David Bourget (Western Ontario)
David Chalmers (ANU, NYU)
Rafael De Clercq
Jack Alan Reynolds
Learn more about PhilPapers
This article considers 3 claims that cognitive sex differ- ences account for the differential representation of men and women in high-level careers in mathematics and sci- ence: (a) males are more focused on objects from the beginning of life and therefore are predisposed to better learning about mechanical systems; (b) males have a pro- ﬁle of spatial and numerical abilities producing greater aptitude for mathematics; and (c) males are more variable in their cognitive abilities and therefore predominate at the upper reaches of mathematical talent. Research on cogni- tive development in human infants, preschool children, and students at all levels fails to support these claims. Instead, it provides evidence that mathematical and scientiﬁc rea- soning develop from a set of biologically based cognitive capacities that males and females share. These capacities lead men and women to develop equal talent for mathe- matics and science.
|Keywords||No keywords specified (fix it)|
No categories specified
(categorize this paper)
Setup an account with your affiliations in order to access resources via your University's proxy server
Configure custom proxy (use this if your affiliation does not provide a proxy)
|Through your library||
References found in this work BETA
No references found.
Citations of this work BETA
Catherine Vidal (2012). The Sexed Brain: Between Science and Ideology. Neuroethics 5 (3):295-303.
Timothy Krahn & Andrew Fenton (2012). The Extreme Male Brain Theory of Autism and the Potential Adverse Effects for Boys and Girls with Autism. Journal of Bioethical Inquiry 9 (1):93-103.
Sigrid Schmitz (2012). The Neurotechnological Cerebral Subject: Persistence of Implicit and Explicit Gender Norms in a Network of Change. [REVIEW] Neuroethics 5 (3):261-274.
Similar books and articles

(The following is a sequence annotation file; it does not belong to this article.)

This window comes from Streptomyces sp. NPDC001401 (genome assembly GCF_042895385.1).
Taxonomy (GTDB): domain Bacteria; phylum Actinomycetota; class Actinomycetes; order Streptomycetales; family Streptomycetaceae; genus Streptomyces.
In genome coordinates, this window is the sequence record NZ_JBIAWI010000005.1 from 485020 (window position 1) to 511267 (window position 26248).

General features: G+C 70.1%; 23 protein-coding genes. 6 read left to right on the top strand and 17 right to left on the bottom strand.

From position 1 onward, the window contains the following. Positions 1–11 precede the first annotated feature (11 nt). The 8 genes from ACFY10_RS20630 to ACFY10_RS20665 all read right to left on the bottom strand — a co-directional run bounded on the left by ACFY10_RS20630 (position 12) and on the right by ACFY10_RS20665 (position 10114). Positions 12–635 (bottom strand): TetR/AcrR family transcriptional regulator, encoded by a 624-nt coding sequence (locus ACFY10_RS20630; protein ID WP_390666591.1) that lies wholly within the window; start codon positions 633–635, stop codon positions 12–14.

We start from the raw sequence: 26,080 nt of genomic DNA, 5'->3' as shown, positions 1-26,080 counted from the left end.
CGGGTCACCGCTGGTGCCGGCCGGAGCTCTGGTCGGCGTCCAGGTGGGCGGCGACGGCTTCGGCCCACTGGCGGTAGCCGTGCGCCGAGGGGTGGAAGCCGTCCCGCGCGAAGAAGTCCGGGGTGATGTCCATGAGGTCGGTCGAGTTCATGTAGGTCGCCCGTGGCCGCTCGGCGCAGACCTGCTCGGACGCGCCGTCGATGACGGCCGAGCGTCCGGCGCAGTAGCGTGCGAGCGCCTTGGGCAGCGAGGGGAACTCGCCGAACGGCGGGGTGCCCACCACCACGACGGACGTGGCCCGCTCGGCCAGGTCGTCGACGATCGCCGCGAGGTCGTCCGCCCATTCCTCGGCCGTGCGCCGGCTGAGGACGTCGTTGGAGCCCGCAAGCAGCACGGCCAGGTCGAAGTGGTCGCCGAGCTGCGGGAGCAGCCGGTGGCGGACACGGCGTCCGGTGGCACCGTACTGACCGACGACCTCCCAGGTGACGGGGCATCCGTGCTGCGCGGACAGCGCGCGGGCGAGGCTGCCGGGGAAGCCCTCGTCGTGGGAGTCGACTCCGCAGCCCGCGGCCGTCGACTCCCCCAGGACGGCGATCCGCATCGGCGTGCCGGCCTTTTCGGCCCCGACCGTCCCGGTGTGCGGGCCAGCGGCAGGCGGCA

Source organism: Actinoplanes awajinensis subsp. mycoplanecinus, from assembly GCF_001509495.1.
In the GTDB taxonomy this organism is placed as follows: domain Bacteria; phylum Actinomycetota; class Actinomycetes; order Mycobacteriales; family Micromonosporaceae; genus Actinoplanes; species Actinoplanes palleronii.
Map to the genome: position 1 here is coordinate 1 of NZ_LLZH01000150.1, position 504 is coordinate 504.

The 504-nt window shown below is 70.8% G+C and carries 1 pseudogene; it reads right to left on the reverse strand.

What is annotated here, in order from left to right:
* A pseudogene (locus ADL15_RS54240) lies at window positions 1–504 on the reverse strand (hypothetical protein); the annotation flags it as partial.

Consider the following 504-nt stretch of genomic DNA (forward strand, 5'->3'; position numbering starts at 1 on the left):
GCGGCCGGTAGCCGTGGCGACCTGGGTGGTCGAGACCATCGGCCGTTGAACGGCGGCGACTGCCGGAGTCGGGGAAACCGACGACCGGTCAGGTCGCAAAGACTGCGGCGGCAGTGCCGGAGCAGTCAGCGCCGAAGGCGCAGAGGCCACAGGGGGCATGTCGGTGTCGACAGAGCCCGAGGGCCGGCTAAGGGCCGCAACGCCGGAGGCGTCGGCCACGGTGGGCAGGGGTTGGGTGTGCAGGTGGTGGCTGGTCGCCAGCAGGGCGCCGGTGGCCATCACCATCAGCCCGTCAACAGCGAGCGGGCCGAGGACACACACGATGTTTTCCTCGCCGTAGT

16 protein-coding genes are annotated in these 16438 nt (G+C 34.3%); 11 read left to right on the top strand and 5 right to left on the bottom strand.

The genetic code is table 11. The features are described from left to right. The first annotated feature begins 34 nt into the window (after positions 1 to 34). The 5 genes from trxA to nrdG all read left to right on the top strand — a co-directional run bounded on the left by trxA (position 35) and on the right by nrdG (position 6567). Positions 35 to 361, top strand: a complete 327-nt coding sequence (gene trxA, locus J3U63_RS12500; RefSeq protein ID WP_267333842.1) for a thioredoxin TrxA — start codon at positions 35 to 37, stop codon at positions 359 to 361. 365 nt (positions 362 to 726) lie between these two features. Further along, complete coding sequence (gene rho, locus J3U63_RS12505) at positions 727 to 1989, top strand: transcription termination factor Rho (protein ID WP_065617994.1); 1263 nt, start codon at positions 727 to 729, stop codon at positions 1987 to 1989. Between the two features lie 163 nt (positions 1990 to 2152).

Elizabeth S. Spelke (2005). Sex Differences in Intrinsic Aptitude for Mathematics and Science? A Critical Review. American Psychologist 60 (9):950-958.
Stephen C. Maxson (1999). Some Reflections on Sex Differences in Aggression and Violence. Behavioral and Brain Sciences 22 (2):232-233.
Dario Maestripieri & Kelly A. Carroll (1999). Costs and Benefits of Female Aggressiveness in Humans and Other Mammals. Behavioral and Brain Sciences 22 (2):231-232.
R. Elisabeth Cornwell, Craig T. Palmer & Hasker P. Davis (2000). More Women (and Men) That Never Evolved. Behavioral and Brain Sciences 23 (4):598-599.
Sean R. Valentine & Terri L. Rittenburg (2007). The Ethical Decision Making of Men and Women Executives in International Business Situations. Journal of Business Ethics 71 (2):125 - 134.
Myra J. Hird (2004). Sex, Gender, and Science. Palgrave Macmillan.
Stephen Beckerman (1999). Violence, Sex, and the Good Mother. Behavioral and Brain Sciences 22 (2):215-216.
Deborah S. Mower (2009). Sex Differences in Moral Interests: The Role of Kinship and the Nature of Reciprocity. Journal for the Theory of Social Behaviour 39 (1):111-119.
Fenna van Nes (2011). Mathematics Education and Neurosciences: Towards Interdisciplinary Insights Into the Development of Young Children's Mathematical Abilities. Educational Philosophy and Theory 43 (1):75-80.
Cordelia Fine (2012). Explaining, or Sustaining, the Status Quo? The Potentially Self-Fulfilling Effects of 'Hardwired' Accounts of Sex Differences. Neuroethics 5 (3):285-294.
Sharon Galbraith & Harriet Buckman Stephenson (1993). Decision Rules Used by Male and Female Business Students in Making Ethical Value Judgments: Another Look. [REVIEW] Journal of Business Ethics 12 (3):227 - 233.
John Lazarus (2005). Sociosexuality and Sex Ratio: Sex Differences and Local Markets. Behavioral and Brain Sciences 28 (2):288-288.
Alice H. Eagly & Wendy Wood (1999). The Origins of Aggression Sex Differences: Evolved Dispositions Versus Social Roles. Behavioral and Brain Sciences 22 (2):223-224.
John Marshall Townsend (1999). Extraversion, Sexual Experience, and Sexual Emotions. Behavioral and Brain Sciences 22 (3):537-537.
Added to index2010-12-22
Total downloads9 ( #165,606 of 1,101,879 )
Recent downloads (6 months)0
How can I increase my downloads?